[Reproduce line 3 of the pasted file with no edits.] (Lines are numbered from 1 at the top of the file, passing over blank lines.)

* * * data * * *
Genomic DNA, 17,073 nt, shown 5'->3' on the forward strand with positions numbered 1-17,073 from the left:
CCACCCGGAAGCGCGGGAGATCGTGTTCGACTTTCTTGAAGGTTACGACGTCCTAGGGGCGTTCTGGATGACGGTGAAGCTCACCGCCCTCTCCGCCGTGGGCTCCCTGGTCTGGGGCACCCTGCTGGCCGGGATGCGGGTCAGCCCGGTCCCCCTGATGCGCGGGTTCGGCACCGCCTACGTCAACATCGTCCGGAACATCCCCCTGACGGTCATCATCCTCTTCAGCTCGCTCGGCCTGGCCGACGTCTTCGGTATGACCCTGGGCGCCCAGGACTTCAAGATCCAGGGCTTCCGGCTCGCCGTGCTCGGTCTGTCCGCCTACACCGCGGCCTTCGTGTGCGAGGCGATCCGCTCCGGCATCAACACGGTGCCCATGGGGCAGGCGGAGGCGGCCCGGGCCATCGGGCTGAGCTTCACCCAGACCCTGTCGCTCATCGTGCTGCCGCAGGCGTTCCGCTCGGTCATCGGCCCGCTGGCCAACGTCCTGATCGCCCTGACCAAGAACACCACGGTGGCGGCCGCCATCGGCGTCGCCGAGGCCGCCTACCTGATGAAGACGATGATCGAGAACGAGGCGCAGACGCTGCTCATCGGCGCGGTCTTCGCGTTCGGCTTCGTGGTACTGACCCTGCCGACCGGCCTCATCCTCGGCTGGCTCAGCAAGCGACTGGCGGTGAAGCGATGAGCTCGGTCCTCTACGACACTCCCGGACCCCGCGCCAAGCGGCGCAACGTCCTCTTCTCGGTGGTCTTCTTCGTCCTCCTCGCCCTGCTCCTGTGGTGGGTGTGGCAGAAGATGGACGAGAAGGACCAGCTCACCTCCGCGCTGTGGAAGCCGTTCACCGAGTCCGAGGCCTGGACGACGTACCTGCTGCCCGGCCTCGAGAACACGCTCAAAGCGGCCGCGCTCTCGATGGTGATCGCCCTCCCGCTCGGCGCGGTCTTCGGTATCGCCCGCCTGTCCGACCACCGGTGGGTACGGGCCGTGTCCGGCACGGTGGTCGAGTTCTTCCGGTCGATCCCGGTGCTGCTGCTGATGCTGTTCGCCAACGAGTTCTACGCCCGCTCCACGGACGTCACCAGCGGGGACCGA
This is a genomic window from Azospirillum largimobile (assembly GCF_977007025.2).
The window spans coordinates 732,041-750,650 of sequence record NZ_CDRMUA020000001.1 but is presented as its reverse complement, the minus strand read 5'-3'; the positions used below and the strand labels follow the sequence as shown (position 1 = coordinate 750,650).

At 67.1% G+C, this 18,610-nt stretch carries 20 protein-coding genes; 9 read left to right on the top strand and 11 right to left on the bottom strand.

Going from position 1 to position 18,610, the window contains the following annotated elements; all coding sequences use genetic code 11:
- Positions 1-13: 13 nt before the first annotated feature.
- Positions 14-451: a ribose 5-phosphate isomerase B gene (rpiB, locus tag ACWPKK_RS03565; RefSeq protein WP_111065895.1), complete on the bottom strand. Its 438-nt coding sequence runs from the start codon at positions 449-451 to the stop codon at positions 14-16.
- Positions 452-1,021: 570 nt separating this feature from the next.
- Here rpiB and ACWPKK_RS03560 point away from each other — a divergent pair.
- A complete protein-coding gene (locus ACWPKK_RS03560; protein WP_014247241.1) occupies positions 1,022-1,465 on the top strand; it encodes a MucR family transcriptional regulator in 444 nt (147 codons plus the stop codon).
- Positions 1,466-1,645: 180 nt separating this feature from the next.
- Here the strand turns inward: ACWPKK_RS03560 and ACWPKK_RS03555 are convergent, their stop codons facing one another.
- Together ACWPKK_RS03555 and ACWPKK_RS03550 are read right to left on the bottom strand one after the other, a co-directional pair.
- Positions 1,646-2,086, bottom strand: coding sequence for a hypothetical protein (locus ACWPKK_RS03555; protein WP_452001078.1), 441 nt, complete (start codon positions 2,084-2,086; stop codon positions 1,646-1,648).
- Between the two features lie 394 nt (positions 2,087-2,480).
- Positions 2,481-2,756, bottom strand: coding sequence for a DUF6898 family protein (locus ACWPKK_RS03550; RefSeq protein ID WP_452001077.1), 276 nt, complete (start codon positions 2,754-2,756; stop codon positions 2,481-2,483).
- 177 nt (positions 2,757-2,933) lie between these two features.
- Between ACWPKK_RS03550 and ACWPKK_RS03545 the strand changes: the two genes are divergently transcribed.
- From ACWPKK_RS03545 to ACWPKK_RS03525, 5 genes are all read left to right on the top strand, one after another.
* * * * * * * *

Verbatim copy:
This is a genomic window from Azospirillum largimobile (assembly GCF_977007025.2).